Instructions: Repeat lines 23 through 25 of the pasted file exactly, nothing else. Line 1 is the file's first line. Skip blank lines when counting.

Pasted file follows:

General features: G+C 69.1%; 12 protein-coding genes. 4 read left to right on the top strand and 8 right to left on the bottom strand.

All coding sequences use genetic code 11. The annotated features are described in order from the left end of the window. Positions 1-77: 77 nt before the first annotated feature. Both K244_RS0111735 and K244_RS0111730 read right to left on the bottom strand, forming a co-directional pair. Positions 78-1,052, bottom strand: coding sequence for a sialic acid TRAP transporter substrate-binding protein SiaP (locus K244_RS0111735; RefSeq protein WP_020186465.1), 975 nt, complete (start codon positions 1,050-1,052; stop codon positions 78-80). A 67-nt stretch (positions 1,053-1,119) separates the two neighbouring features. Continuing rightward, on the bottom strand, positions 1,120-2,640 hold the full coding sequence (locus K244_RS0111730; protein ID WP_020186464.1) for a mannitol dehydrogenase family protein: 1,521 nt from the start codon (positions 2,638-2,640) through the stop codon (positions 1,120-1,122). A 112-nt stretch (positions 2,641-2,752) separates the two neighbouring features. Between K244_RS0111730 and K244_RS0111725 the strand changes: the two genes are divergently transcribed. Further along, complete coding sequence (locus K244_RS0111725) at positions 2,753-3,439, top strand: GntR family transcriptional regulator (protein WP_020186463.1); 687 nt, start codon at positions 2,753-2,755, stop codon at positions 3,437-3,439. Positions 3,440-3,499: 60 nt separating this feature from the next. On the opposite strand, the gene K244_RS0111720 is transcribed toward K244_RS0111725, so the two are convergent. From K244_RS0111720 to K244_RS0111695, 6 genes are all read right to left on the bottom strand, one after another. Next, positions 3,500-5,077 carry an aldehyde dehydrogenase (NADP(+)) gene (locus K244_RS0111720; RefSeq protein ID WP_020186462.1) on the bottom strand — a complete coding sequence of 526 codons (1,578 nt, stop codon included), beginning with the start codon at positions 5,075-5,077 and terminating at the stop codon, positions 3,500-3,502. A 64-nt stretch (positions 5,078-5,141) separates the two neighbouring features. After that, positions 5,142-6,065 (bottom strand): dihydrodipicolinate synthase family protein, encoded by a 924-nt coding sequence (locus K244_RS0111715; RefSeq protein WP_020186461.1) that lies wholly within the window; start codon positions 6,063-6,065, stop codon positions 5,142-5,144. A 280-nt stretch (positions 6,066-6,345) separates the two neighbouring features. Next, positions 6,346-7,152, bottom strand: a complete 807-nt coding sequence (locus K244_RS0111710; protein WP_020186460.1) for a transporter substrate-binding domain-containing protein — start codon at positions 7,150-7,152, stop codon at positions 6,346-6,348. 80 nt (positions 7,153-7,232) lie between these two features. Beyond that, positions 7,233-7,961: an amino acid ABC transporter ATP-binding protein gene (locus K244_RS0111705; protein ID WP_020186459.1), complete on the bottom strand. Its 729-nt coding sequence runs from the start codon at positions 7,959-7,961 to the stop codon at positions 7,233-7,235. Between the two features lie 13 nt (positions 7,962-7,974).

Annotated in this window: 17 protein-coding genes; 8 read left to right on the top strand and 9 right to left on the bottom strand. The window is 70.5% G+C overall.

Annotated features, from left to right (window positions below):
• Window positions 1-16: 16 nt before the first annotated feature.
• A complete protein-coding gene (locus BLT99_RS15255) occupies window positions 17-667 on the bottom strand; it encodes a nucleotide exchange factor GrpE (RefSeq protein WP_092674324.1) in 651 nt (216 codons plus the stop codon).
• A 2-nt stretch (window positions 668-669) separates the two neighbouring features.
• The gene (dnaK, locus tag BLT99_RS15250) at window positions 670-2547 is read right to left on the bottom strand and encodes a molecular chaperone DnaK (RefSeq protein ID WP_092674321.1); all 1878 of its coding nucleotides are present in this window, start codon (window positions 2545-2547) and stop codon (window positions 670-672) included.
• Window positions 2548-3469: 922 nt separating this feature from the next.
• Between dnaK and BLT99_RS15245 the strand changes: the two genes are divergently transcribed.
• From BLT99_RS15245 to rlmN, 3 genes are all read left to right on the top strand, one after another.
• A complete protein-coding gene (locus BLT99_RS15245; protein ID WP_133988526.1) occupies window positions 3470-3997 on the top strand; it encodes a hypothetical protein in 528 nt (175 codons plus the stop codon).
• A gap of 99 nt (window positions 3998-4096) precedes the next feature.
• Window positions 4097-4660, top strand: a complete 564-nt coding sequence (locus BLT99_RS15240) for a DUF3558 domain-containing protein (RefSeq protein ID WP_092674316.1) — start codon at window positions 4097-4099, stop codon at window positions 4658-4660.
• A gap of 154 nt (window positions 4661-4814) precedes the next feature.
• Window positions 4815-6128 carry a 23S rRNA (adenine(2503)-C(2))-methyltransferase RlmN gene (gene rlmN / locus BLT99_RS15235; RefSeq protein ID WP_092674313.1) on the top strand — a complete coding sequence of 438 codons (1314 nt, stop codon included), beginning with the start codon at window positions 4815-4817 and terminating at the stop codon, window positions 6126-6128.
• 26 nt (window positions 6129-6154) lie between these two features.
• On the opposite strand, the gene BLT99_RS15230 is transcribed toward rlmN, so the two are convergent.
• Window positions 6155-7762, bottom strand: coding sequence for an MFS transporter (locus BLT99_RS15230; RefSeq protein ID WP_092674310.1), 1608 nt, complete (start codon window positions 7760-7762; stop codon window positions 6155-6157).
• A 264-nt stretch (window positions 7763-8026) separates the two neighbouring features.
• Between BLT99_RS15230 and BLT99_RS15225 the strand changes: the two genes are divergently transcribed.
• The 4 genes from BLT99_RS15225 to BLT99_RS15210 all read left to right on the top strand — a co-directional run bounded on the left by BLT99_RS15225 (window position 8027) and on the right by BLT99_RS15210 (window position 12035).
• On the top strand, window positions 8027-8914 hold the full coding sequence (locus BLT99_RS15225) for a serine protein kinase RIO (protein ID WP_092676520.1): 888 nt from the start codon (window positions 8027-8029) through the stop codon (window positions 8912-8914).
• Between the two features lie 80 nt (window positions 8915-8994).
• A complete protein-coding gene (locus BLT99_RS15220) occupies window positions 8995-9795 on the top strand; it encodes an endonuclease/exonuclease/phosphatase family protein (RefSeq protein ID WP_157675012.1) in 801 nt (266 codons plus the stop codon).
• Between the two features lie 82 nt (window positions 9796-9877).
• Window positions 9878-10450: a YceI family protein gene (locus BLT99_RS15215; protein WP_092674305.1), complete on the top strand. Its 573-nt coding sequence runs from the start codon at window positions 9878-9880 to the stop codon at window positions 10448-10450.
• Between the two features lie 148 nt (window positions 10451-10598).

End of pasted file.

• On the top strand, window positions 8027-8914 hold the full coding sequence (locus BLT99_RS15225) for a serine protein kinase RIO (protein ID WP_092676520.1): 888 nt from the start codon (window positions 8027-8029) through the stop codon (window positions 8912-8914).
• Between the two features lie 80 nt (window positions 8915-8994).
• A complete protein-coding gene (locus BLT99_RS15220) occupies window positions 8995-9795 on the top strand; it encodes an endonuclease/exonuclease/phosphatase family protein (RefSeq protein ID WP_157675012.1) in 801 nt (266 codons plus the stop codon).